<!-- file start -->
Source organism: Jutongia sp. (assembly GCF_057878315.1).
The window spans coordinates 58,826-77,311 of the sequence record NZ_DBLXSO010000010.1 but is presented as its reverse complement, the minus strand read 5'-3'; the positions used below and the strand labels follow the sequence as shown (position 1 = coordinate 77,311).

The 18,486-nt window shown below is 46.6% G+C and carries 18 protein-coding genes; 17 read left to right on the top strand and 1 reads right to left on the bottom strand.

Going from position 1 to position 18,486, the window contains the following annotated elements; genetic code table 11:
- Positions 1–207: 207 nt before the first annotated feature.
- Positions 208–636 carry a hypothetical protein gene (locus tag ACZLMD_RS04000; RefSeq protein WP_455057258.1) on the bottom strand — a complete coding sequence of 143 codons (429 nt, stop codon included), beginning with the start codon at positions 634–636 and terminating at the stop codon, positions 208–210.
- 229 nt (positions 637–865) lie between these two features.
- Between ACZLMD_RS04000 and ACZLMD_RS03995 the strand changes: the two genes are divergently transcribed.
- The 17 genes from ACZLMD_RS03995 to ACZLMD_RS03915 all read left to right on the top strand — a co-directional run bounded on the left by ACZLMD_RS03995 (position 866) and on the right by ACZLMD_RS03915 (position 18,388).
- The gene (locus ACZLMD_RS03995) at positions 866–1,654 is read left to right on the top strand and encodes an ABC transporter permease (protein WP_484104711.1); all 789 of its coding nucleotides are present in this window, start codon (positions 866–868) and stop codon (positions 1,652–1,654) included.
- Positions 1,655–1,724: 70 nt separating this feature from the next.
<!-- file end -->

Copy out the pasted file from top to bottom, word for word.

Source organism: Jutongia sp. (assembly GCF_057878315.1).
The window spans coordinates 58,826-77,311 of the sequence record NZ_DBLXSO010000010.1 but is presented as its reverse complement, the minus strand read 5'-3'; the positions used below and the strand labels follow the sequence as shown (position 1 = coordinate 77,311).

The 18,486-nt window shown below is 46.6% G+C and carries 18 protein-coding genes; 17 read left to right on the top strand and 1 reads right to left on the bottom strand.

Going from position 1 to position 18,486, the window contains the following annotated elements; genetic code table 11:
- Positions 1–207: 207 nt before the first annotated feature.
- Positions 208–636 carry a hypothetical protein gene (locus tag ACZLMD_RS04000; RefSeq protein WP_455057258.1) on the bottom strand — a complete coding sequence of 143 codons (429 nt, stop codon included), beginning with the start codon at positions 634–636 and terminating at the stop codon, positions 208–210.
- 229 nt (positions 637–865) lie between these two features.
- Between ACZLMD_RS04000 and ACZLMD_RS03995 the strand changes: the two genes are divergently transcribed.
- The 17 genes from ACZLMD_RS03995 to ACZLMD_RS03915 all read left to right on the top strand — a co-directional run bounded on the left by ACZLMD_RS03995 (position 866) and on the right by ACZLMD_RS03915 (position 18,388).
- The gene (locus ACZLMD_RS03995) at positions 866–1,654 is read left to right on the top strand and encodes an ABC transporter permease (protein WP_484104711.1); all 789 of its coding nucleotides are present in this window, start codon (positions 866–868) and stop codon (positions 1,652–1,654) included.
- Positions 1,655–1,724: 70 nt separating this feature from the next.